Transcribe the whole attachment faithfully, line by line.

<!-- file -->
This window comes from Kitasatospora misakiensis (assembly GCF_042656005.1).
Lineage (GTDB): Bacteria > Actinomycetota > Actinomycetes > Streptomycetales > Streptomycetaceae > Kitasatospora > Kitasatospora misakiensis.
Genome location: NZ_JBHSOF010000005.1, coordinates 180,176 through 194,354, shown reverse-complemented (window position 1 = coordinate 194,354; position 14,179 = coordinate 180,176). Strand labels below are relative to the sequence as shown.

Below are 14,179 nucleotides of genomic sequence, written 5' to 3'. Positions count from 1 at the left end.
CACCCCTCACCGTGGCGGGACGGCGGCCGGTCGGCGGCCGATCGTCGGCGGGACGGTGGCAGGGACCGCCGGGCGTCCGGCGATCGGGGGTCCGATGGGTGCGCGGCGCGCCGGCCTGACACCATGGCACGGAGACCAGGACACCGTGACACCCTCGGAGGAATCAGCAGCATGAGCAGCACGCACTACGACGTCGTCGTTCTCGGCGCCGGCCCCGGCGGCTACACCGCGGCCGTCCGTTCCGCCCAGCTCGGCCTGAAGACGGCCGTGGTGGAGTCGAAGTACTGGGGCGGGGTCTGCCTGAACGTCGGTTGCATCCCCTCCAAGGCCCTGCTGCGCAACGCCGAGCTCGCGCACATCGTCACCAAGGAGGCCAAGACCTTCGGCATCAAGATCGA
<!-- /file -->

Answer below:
This window comes from Kitasatospora misakiensis (assembly GCF_042656005.1).
Lineage (GTDB): Bacteria > Actinomycetota > Actinomycetes > Streptomycetales > Streptomycetaceae > Kitasatospora > Kitasatospora misakiensis.
Genome location: NZ_JBHSOF010000005.1, coordinates 180,176 through 194,354, shown reverse-complemented (window position 1 = coordinate 194,354; position 14,179 = coordinate 180,176). Strand labels below are relative to the sequence as shown.

Below are 14,179 nucleotides of genomic sequence, written 5' to 3'. Positions count from 1 at the left end.
CACCCCTCACCGTGGCGGGACGGCGGCCGGTCGGCGGCCGATCGTCGGCGGGACGGTGGCAGGGACCGCCGGGCGTCCGGCGATCGGGGGTCCGATGGGTGCGCGGCGCGCCGGCCTGACACCATGGCACGGAGACCAGGACACCGTGACACCCTCGGAGGAATCAGCAGCATGAGCAGCACGCACTACGACGTCGTCGTTCTCGGCGCCGGCCCCGGCGGCTACACCGCGGCCGTCCGTTCCGCCCAGCTCGGCCTGAAGACGGCCGTGGTGGAGTCGAAGTACTGGGGCGGGGTCTGCCTGAACGTCGGTTGCATCCCCTCCAAGGCCCTGCTGCGCAACGCCGAGCTCGCGCACATCGTCACCAAGGAGGCCAAGACCTTCGGCATCAAGATCGA